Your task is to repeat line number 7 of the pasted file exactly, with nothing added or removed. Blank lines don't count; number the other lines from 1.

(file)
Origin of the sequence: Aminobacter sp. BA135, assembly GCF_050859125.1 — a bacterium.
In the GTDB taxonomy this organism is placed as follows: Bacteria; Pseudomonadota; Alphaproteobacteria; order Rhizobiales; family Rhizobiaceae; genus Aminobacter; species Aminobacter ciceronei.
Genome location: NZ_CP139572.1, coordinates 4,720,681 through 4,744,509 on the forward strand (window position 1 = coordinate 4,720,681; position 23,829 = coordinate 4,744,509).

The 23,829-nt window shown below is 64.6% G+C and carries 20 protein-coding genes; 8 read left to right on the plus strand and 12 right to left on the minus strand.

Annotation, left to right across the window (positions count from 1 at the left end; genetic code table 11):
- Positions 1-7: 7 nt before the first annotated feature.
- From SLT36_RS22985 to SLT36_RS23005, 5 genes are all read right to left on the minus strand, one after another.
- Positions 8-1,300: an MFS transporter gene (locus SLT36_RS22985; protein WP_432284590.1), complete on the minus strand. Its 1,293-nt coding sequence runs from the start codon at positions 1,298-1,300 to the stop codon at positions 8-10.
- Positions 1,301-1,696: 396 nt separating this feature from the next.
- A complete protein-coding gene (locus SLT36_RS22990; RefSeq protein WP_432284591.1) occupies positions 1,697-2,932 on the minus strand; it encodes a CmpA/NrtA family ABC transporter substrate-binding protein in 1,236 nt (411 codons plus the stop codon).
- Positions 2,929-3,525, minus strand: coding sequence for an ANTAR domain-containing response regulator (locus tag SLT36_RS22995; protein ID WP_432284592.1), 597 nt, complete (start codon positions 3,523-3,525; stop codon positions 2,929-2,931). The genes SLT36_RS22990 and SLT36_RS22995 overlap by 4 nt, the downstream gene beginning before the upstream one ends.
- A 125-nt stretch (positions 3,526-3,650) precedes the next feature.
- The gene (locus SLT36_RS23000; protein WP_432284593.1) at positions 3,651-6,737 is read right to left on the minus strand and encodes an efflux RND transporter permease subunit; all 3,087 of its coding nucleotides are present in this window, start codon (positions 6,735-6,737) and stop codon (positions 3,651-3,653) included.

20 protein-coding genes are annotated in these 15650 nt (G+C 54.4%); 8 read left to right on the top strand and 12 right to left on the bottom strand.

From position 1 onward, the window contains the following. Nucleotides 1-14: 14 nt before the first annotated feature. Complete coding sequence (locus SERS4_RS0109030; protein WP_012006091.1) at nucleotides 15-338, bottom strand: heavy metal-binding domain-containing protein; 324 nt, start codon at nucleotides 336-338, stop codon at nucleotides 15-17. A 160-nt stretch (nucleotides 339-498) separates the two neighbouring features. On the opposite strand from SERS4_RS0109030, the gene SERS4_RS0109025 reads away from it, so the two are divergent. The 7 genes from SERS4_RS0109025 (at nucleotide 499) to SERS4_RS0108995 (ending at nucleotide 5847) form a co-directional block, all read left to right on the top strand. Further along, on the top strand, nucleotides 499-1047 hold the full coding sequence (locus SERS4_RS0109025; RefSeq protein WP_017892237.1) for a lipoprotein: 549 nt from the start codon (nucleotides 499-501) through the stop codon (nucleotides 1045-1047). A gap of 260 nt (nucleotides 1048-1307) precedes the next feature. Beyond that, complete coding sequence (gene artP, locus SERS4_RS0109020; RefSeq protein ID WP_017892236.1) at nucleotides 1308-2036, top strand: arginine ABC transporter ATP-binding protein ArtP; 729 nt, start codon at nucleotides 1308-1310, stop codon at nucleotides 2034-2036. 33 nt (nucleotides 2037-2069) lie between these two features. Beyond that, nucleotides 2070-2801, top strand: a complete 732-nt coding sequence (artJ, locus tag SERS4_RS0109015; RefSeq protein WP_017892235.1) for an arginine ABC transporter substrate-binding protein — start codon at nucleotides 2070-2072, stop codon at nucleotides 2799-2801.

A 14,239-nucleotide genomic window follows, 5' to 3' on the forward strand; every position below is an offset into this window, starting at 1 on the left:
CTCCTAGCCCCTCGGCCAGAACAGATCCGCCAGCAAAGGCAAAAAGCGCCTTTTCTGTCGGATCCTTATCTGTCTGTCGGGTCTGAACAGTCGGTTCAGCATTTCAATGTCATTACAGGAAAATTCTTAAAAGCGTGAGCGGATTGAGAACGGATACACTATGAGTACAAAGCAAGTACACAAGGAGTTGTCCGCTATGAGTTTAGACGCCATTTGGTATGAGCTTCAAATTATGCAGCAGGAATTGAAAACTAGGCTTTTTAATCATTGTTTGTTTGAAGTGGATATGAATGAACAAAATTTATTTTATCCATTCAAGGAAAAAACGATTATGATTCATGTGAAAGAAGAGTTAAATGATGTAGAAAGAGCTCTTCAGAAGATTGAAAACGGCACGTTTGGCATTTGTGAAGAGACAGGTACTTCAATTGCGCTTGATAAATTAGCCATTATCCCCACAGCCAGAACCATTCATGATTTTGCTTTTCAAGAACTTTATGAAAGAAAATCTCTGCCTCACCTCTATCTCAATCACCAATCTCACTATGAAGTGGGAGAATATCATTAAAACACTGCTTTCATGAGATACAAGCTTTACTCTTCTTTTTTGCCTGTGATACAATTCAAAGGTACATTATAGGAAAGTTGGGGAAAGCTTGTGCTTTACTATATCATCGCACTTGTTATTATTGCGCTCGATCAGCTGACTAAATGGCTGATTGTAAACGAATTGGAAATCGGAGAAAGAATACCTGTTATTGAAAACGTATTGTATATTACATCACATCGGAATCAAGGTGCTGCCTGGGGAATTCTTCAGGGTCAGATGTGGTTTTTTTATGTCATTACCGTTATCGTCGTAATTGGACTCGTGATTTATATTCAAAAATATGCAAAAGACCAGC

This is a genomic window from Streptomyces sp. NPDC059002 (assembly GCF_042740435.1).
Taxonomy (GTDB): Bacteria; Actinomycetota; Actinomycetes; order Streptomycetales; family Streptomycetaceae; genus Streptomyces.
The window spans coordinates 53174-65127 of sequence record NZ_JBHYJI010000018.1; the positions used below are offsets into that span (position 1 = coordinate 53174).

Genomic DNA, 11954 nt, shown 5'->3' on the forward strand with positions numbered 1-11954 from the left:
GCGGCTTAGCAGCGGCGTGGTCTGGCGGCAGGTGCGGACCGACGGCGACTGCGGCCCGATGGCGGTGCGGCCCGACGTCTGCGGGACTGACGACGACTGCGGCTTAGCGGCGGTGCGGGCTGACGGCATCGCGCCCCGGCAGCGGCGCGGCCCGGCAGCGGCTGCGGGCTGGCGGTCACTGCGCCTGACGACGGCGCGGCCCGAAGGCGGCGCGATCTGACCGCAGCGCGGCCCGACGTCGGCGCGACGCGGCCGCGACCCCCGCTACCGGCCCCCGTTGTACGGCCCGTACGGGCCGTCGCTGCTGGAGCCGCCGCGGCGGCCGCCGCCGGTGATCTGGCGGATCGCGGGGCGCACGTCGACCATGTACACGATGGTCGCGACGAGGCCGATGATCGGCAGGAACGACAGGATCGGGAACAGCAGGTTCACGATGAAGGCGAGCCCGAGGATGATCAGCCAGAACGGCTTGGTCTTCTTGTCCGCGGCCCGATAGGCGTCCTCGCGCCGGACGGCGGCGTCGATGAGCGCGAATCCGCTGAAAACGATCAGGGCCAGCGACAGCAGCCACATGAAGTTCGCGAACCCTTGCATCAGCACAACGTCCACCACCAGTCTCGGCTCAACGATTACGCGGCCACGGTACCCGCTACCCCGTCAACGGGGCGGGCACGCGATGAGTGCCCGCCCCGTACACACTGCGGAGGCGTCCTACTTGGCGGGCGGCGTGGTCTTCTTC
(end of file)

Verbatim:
- From SLT36_RS22985 to SLT36_RS23005, 5 genes are all read right to left on the minus strand, one after another.